“On one hand, there is the socialist experience and memory of growing up under Mao and the terrible suffering that they went through,” explains Berry. “On the other, they are coming of age in this incredible reform era where, after being closed off for four decades, all of a sudden the floodgates open.

“You have ‘100 Years of Solitude’ by Gabriel García Márquez and Bruce Springsteen’s ‘Born in the USA,’ and Nietzsche and Schopenhauer and Wham and Michael Jackson and rock and roll,” he continues. “All these things arrived, twisted together, unleashed. At the same moment, Confucianism, Taosism, Tai Chi and the martial arts come back as well.

“Many of the writers and filmmakers of this generation were inspired by the contradictions of moving from a socialist world to a liberal, capitalistic universe,” remarks Berry. “They straddle the two and within those contradictions and tensions, created and continue to create some really incredible art.” Even the films of the younger director Jia Zhangke (born in 1970), notes the scholar, highlight the impacts of this dramatic transition on everyday people.

… back to heightened control

In the past several years, China has entered a period of more restricted, inward-looking cultural expression. Tightened censorship and self-censorship, greater limits on acceptable subjects and increased demands for ideological conformity have become the new reality.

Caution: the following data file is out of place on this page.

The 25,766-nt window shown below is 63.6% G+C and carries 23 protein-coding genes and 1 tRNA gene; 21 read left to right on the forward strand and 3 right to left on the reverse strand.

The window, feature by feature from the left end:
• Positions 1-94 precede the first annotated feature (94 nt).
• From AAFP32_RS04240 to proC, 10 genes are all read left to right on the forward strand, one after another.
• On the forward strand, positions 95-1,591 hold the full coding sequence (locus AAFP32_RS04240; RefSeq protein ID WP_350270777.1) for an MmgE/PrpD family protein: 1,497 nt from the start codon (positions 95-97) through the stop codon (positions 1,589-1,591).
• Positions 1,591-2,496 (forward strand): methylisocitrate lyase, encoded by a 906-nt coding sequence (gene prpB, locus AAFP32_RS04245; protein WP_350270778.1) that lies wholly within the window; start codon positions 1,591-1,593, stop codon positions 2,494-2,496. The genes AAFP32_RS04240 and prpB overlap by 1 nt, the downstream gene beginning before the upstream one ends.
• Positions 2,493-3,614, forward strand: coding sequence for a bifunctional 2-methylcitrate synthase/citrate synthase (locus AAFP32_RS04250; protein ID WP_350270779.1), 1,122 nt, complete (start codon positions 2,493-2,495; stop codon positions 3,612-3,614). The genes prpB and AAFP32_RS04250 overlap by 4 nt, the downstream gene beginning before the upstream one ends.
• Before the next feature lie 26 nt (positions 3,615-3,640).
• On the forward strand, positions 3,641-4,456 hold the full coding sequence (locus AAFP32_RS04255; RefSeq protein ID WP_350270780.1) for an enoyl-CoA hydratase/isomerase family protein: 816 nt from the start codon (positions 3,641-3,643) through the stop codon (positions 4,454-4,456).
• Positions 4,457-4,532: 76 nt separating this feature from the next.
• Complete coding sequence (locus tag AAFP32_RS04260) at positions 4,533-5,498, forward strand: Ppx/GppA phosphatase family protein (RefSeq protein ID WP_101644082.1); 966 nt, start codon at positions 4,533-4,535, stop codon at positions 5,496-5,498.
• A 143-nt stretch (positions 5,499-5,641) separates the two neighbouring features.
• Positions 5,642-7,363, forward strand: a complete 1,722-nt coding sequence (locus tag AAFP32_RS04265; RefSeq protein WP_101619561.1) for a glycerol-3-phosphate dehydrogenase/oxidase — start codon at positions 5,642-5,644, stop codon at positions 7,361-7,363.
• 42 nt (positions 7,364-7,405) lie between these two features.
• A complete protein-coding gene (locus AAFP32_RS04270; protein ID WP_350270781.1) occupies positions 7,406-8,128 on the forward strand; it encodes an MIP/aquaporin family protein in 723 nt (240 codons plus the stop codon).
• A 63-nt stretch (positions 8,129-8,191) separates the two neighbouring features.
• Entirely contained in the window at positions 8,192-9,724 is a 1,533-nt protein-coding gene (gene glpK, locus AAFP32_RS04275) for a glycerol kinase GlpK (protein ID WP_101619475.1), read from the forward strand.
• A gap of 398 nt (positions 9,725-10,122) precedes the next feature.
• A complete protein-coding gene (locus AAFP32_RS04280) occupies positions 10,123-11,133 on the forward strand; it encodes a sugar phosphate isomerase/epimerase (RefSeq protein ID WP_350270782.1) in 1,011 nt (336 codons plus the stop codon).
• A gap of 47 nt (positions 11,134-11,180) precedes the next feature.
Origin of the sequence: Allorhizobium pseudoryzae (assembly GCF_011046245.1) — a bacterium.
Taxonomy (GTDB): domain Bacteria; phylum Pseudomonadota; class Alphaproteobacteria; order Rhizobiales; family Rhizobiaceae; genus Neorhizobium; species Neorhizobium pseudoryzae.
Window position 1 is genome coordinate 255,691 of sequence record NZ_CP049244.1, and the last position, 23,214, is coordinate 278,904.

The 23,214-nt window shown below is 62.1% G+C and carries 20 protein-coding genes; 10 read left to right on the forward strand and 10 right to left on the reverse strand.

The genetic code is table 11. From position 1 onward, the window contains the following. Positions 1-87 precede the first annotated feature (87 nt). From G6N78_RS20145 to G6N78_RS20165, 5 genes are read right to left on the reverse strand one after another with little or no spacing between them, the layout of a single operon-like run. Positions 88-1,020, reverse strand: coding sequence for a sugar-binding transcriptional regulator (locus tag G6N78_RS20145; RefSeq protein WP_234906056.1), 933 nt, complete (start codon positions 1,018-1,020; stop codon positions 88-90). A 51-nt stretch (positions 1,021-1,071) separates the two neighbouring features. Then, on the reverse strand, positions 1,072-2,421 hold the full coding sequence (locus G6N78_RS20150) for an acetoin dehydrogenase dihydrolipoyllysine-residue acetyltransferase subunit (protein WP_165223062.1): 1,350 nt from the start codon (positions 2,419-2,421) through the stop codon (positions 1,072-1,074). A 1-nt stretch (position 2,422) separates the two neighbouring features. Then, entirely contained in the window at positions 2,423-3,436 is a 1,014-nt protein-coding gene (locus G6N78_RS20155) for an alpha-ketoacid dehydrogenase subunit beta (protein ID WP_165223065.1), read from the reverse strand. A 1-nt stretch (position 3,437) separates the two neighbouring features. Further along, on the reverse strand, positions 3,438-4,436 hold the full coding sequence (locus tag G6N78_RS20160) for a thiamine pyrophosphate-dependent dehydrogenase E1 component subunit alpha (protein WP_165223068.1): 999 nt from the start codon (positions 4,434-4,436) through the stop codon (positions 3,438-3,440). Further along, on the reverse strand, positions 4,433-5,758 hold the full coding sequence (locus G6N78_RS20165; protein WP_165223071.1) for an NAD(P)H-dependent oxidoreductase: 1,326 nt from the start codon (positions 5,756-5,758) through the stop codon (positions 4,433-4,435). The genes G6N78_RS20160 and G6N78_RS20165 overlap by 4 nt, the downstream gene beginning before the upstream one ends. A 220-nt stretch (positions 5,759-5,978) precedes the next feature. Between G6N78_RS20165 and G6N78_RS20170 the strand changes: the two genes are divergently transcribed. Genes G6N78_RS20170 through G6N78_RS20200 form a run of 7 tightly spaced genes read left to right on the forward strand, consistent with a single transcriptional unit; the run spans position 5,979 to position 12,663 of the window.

Celebrated authors such as Yan Lianke, winner of the Kafka Prize, have seen their previously published works partially banned, while others, such as Nobel Prize–winner Mo Yan, have seen their status in public culture rudely downgraded (in Mo’s case, via the destruction of an amusement park dedicated to his masterpiece, “Red Sorghum”).

“There used to be a liminal space where Chinese artists could still create somewhat experimental works, using allegory to challenge certain political issues, but that space is becoming smaller and smaller,” comments Berry. As a result, filmmakers are having their films and/or subject matter banned and some have chosen to leave the country altogether, including independent distributor and director Zhu Rikun, and queer filmmakers Cui Zi’en and Fan Popo.

Despite the narrowing of cultural expression, Berry points out that most Chinese prefer their country’s current relative stability to the historical traumas experienced in the 20th century. This understandable preference informs a society where the young generation no longer has direct experience of communism under Mao and where historical memory is shaped by the absence of knowledge.

Parents and grandparents, for example, are not likely to share their experience of events such as the Cultural Revolution, or what happened in Tiananmen Square in 1989. And exile, together with internet and social media controls, manage to render invisible people and accounts of historic events that counter official state history.

“I always tell my students, if you want to get a deep understanding of contemporary China, watch CCTV, but also watch those independent, underground documentaries. Somewhere in the middle, you come to your own understanding as you piece together what reality really looks like,” concludes Berry.

*Authors and directors from Taiwan and Hong Kong have also been an essential component of Berry’s work on modern Chinese culture. For example, he has translated the works of two Taiwanese novelists, Chang Ta-chun (“Wild Kids: Two Novels about Growing Up,” 2000) and Wu He (“Remains of Life,” 2017). His analyses of the work of filmmakers Stanley Kwan, Tsai Ming-Liang, Edward Yang, and Hou Hsiao-hsien also figure large in his publications on modern Chinese cinema.